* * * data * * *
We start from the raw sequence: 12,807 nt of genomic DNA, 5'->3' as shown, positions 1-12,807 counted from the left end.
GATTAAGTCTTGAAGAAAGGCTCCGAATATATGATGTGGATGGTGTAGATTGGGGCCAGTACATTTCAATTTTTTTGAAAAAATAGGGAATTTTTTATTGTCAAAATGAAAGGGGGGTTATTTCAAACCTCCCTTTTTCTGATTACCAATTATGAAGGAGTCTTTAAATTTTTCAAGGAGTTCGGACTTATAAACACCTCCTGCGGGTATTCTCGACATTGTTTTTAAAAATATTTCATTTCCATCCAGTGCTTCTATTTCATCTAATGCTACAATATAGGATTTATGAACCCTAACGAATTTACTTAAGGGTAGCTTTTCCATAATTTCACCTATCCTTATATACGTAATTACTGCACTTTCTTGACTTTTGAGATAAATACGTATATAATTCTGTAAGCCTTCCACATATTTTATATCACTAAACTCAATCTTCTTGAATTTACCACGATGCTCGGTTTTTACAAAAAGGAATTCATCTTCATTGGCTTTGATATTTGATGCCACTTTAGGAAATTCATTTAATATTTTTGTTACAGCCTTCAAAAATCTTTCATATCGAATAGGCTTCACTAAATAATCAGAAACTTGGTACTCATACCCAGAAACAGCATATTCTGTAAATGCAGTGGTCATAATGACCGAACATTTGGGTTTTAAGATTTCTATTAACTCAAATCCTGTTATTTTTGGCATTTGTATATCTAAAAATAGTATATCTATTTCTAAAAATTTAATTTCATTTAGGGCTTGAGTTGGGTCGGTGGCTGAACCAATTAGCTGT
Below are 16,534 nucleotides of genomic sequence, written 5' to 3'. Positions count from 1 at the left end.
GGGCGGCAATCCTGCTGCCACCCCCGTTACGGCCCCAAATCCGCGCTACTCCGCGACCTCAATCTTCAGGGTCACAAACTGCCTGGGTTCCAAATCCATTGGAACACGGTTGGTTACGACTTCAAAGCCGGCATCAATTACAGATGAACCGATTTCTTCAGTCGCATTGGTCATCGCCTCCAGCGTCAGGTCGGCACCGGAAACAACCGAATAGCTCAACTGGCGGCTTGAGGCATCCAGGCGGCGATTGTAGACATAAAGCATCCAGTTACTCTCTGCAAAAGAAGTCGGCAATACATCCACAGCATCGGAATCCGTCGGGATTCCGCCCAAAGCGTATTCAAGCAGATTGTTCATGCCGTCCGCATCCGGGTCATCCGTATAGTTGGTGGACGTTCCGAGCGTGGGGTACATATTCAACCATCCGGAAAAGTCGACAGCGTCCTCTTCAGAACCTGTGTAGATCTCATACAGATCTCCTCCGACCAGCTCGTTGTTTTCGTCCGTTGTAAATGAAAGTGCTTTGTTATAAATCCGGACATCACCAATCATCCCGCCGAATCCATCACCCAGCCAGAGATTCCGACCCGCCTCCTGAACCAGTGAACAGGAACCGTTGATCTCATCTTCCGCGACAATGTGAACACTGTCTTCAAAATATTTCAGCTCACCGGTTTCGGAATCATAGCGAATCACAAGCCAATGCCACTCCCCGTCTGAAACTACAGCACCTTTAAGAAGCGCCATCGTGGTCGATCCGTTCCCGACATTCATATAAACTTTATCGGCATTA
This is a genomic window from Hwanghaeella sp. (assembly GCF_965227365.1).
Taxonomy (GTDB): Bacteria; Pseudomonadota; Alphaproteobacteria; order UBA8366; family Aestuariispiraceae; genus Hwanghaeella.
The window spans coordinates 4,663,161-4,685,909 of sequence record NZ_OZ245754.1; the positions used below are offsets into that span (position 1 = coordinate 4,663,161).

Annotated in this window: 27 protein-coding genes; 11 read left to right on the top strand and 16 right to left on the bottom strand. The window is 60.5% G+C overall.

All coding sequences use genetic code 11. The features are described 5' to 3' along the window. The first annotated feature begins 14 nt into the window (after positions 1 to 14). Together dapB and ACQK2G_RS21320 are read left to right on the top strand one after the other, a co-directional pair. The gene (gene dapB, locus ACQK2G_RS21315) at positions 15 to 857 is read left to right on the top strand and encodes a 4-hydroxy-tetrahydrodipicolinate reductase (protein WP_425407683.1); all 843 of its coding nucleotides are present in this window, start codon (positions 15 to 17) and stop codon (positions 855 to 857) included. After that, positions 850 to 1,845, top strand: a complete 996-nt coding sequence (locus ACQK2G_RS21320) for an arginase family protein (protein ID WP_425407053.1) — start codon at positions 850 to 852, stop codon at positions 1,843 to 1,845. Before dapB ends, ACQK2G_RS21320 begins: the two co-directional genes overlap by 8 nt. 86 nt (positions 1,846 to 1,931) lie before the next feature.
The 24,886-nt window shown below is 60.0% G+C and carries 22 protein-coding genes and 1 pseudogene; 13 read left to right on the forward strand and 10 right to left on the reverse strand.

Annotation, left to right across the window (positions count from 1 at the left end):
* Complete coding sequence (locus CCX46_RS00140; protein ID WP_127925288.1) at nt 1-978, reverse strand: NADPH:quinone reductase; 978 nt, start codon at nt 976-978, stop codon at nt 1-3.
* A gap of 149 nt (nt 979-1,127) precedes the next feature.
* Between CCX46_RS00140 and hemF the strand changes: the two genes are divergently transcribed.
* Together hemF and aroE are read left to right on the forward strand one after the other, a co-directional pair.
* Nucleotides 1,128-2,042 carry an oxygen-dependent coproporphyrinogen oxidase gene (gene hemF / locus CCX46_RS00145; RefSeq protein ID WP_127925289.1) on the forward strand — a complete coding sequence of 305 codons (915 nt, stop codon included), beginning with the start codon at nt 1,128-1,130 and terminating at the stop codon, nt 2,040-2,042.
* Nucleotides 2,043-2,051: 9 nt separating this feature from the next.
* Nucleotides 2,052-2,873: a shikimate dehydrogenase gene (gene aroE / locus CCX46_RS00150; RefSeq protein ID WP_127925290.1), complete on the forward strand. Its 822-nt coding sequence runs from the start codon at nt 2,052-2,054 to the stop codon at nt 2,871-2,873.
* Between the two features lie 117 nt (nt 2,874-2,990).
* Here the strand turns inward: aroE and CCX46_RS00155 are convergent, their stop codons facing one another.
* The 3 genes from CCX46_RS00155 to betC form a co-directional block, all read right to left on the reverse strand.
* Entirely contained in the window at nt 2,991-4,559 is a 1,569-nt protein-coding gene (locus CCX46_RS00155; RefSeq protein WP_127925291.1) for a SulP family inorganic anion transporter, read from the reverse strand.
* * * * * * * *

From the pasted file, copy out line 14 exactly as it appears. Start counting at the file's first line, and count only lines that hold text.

* Between CCX46_RS00140 and hemF the strand changes: the two genes are divergently transcribed.